A closed vessel, tank or furnace, where heat produced from the combustion of fuels such as natural gas or fuel oil is used to generate hot water or steam for applications ranging from building space heating, electric power production or industrial process heat. Some boilers can be as large as a 20-story building.
British Thermal Unit (BTU)
The standard measure of heat energy. It takes one BTU to raise the temperature of one pound of water by one degree Fahrenheit. For example, it takes about 2,000 BTUs to make a pot of coffee. One BTU is equivalent to 252 calories, 778 foot-pounds, 1055 joules, and 0.293 watt-hours.
A piece of equipment for removing heat from a gas or liquid stream for air conditioning and cooling purposes. It cools water, usually to between 40 and 50 degrees Fahrenheit for eventual use in commercial HVAC (heating, ventilating, and air conditioning) systems. The main purpose of commercial HVAC systems is to provide the people working inside buildings with "conditioned" air so that they will have a comfortable and safe work environment. "Conditioned" air means that air is clean and odor-free, and the temperature, humidity, and movement of the air are within certain comfort ranges.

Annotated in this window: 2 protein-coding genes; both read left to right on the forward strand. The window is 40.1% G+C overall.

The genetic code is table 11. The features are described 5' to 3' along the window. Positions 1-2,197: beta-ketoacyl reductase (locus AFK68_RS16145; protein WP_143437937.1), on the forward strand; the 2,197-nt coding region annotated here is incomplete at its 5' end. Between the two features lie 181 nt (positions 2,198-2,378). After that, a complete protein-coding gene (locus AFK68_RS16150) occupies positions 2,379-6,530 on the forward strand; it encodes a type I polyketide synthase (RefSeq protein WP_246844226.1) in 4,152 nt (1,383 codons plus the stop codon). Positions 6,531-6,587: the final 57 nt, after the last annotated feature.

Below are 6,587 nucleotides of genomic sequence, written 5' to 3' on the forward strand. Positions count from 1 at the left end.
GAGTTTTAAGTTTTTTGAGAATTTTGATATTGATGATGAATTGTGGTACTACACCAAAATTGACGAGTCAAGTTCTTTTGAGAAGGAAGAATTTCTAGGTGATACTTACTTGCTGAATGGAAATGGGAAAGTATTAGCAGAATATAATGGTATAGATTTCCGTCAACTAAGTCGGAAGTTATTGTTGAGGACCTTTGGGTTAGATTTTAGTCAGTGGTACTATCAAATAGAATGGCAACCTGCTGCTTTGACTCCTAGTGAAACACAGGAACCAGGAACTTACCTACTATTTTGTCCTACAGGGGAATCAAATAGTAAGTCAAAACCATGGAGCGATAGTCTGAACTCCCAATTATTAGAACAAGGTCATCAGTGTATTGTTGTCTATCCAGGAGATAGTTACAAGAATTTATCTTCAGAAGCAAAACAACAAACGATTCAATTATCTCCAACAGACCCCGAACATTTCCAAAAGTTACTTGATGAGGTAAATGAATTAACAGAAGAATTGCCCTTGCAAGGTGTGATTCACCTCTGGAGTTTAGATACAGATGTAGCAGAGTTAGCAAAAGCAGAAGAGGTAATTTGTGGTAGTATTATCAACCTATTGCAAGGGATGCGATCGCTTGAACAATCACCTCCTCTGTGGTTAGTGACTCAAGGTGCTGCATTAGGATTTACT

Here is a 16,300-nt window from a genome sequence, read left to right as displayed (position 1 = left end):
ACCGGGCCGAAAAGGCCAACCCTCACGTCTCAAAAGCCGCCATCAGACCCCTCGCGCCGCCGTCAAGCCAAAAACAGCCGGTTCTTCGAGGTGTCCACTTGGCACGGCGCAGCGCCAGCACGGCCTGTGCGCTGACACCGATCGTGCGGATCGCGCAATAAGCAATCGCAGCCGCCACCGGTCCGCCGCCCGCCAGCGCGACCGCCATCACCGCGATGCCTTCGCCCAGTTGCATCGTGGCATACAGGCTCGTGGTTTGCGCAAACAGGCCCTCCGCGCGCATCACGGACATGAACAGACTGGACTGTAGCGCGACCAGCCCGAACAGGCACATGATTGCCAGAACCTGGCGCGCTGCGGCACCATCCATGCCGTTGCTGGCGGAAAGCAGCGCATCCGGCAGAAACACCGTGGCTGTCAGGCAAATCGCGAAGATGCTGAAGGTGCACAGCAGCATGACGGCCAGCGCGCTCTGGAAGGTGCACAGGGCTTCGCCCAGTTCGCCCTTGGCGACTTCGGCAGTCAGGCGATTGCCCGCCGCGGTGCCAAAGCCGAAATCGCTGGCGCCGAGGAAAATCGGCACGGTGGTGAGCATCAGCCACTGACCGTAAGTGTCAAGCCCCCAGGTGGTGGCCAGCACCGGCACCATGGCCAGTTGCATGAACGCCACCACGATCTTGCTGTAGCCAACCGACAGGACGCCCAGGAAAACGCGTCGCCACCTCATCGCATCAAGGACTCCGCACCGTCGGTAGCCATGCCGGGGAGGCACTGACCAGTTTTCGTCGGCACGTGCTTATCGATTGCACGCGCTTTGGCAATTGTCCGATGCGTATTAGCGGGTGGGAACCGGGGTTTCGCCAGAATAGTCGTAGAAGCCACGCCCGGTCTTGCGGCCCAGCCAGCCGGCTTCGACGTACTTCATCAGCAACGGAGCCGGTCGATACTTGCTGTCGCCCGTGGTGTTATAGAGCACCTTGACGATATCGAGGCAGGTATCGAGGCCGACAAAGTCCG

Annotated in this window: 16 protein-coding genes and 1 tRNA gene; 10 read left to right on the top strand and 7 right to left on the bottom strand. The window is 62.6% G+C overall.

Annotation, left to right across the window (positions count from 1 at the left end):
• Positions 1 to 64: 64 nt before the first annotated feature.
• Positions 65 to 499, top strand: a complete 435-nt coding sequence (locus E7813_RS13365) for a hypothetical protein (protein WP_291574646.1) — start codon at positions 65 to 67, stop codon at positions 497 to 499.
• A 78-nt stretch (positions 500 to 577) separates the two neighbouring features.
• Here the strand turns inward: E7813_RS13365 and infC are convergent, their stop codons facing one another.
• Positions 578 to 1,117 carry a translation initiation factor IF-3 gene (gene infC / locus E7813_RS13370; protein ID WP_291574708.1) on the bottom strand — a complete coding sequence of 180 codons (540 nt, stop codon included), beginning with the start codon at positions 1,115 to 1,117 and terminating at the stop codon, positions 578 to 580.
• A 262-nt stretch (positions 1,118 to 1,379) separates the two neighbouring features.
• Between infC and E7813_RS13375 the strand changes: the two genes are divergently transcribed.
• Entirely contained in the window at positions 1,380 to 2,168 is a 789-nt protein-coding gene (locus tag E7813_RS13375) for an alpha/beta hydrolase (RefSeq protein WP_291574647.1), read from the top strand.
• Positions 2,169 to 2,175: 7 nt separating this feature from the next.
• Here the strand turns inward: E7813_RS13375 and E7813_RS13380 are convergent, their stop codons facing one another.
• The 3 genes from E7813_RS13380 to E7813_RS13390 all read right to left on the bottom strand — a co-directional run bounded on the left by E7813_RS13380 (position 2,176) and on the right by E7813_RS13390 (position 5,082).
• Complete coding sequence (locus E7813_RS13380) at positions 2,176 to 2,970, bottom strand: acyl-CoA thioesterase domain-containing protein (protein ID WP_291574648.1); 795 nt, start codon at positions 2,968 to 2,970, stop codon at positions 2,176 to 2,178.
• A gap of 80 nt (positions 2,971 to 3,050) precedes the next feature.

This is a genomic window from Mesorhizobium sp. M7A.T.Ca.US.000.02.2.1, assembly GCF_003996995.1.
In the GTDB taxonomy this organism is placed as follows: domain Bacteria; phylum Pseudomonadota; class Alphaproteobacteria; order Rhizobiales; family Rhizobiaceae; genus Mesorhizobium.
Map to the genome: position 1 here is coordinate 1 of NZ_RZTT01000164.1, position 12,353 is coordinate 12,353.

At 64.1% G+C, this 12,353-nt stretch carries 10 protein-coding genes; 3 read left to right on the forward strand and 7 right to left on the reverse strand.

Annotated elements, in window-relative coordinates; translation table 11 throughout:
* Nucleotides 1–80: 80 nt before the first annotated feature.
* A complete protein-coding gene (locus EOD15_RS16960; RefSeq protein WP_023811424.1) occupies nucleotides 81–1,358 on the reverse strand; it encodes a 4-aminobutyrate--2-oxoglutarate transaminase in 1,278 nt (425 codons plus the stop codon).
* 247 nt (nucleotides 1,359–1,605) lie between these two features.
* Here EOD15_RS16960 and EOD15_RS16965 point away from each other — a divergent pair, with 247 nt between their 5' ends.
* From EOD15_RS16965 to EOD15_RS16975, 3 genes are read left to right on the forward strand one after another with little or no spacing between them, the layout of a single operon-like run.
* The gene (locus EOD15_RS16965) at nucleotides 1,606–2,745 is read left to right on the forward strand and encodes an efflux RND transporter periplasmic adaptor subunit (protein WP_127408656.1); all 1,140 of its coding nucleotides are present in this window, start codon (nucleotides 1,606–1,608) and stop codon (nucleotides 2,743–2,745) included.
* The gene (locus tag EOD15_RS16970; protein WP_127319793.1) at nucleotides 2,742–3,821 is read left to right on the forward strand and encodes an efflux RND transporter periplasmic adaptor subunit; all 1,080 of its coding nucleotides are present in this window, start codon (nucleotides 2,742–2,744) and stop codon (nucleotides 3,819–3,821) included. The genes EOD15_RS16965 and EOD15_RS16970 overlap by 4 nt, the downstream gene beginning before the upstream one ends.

The liquid resulting when water vapor contacts a cool surface; also the liquid resulting when a vaporized working fluid (such as a refrigerant) is cooled. It's the water that remains when all the energy has been used up.
A flue is the equivalent to a vent or a chimney.
A piece of equipment used to transfer heat from one fluid (liquid or gas) to another or when two different types of liquid (water and oil) need to be heated. For example, when steam is used to heat air for space heating.
A large pipe that carries the steam, gas or water from the power plant.
Pound of Steam
One pound of water (weight) in vapor phase; it is NOT steam pressure, which is expressed as pounds per square inch (psi).
The pipe that delivers steam, gas or water from the main to the customer.
Water in vapor form; used as the working fluid in steam turbines and heating systems.
A type of furnace in which fuel is burned and the heat is used to produce steam.
A piece of equipment that converts high-pressure steam, produced in a boiler, into mechanical energy by rotating blades in a cylinder (like a child's pinwheel toy.) The turbine then turns a generator shaft to produce electricity. It may also be used to turn a compression shaft to run a chiller in an air-conditioning system.
A piece of equipment that removes unwanted water from the steam system; it is NOT to be confused with a sink or sewage trap.